Originally Posted by ctfortner View Post
My mother in law is scandanavian (her parents were "full blood"). She cooks lutefisk once a year at Christmas for the family, and believe me there is always leftovers. I think some, if not most, just eat it because they feel like they should.

Thanks for your response 'ctfortner.' I've been patiently perched in the wings here waiting for a Norwegian to respond to this topic .

Your absolutely correct, Lutefisk is usually prepared and eaten out of tradition. In growing up with Norwegian kids my age, the lutefish stopped when the Drive-in's came to town with hamburgers and hotdogs.
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  #9  
Old 11-14-2011, 06:21 AM
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Food To Take on a Camping Trip


Premade meals, Tea, coffee, hot chocolate, Cereals, Fruit, Nuts, Sunflower Seeds, Breads, soups, Lentils, pasta, dried vegetables, honey, sugar and Flavoring agents like soy sauce, hot sauce, salt, pepper, garlic, dried onion, cilantro, cinnamon etc.

Let me know, if I have missed anything important in this list.

Thanks

Last edited by jason; 11-14-2011 at 06:25 AM.. Reason: wrong format
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  #10  
Old 11-14-2011, 01:53 PM
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beer,you all forgot beer,wheat beer fills you up,and makes you feel happy.
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  #11  
Old 02-17-2012, 10:16 AM
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amen Hideout I didnt even know food was required barley hops grains and alcohol and not just for breakfast anymore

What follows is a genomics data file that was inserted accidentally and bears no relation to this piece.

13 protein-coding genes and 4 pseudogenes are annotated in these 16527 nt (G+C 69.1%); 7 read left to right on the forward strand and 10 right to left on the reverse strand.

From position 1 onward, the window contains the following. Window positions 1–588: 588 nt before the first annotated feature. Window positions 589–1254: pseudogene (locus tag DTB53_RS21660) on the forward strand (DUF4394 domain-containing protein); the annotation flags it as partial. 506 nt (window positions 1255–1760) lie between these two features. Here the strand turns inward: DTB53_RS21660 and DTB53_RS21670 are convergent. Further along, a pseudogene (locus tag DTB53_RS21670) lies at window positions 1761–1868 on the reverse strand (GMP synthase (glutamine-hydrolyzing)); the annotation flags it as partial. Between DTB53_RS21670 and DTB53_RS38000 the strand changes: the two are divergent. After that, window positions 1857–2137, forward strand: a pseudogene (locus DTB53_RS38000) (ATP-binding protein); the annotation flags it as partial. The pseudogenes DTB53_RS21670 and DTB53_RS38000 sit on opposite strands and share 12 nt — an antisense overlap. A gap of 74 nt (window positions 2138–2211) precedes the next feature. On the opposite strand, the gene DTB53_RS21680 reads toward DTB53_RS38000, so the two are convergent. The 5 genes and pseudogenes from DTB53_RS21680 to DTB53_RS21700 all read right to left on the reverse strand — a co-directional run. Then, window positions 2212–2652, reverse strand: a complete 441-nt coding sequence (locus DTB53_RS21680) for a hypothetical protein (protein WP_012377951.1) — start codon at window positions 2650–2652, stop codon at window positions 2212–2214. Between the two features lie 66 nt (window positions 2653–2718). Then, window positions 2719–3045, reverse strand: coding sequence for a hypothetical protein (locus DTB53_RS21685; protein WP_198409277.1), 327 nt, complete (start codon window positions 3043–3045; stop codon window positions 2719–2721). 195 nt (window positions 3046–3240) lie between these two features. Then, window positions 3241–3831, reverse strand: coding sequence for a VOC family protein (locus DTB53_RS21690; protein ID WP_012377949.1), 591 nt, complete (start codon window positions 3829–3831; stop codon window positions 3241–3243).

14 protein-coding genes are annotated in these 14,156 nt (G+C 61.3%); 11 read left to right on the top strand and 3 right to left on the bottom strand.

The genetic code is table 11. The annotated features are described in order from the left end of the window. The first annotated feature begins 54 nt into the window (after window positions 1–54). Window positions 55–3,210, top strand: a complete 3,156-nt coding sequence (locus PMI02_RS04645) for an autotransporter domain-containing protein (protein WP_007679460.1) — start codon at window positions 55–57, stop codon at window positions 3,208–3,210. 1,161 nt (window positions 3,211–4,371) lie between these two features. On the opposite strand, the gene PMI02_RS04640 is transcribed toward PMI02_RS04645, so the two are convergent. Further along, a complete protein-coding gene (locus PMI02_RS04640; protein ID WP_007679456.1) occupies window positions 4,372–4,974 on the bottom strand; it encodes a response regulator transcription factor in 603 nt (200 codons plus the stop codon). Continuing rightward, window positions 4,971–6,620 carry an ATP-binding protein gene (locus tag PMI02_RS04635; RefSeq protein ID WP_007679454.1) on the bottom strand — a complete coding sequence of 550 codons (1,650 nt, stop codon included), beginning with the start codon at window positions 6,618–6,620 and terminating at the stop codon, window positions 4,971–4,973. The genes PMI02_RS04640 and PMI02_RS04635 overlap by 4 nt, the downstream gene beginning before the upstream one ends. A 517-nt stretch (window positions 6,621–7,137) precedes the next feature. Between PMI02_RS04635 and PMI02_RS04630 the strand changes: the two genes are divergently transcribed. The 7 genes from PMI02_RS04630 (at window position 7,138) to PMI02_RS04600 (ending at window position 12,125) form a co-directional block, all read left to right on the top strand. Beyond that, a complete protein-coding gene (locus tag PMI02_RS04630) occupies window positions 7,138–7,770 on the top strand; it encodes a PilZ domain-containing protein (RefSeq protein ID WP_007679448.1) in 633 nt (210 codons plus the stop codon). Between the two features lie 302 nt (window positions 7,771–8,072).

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  #12  
Old 02-17-2012, 10:29 PM
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i forgot water,and a trusty firearm,you can live fore days without food,but not water,and if there is a creature living in the area you are in,you can cleanly kill it with the gun,and now you have food.
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  #13  
Old 06-02-2012, 05:02 AM
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Check out some of the camping survival foods from a Pinterest - Camping Food
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  #14  
Old 04-08-2016, 06:35 PM
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On the subject of survival foods, I'd like to know more about keeping dry beans for a long time. Beans / seeds (lentils, chickpeas, rice) contain a lot of healthy nutriments, and you do not need to cook them to eat. Sprouting is in fact very healthy.
But the question is how to keep it dry for a long time?
For example, is a sealed bag (myllar bag with a small bag on oxygen absorbant inside) a good idea ?
Any thought, comment, experience ?
Thanks
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  #15  
Old 11-21-2016, 07:31 AM
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These are some really good suggestions. I will definitely need to try some of these!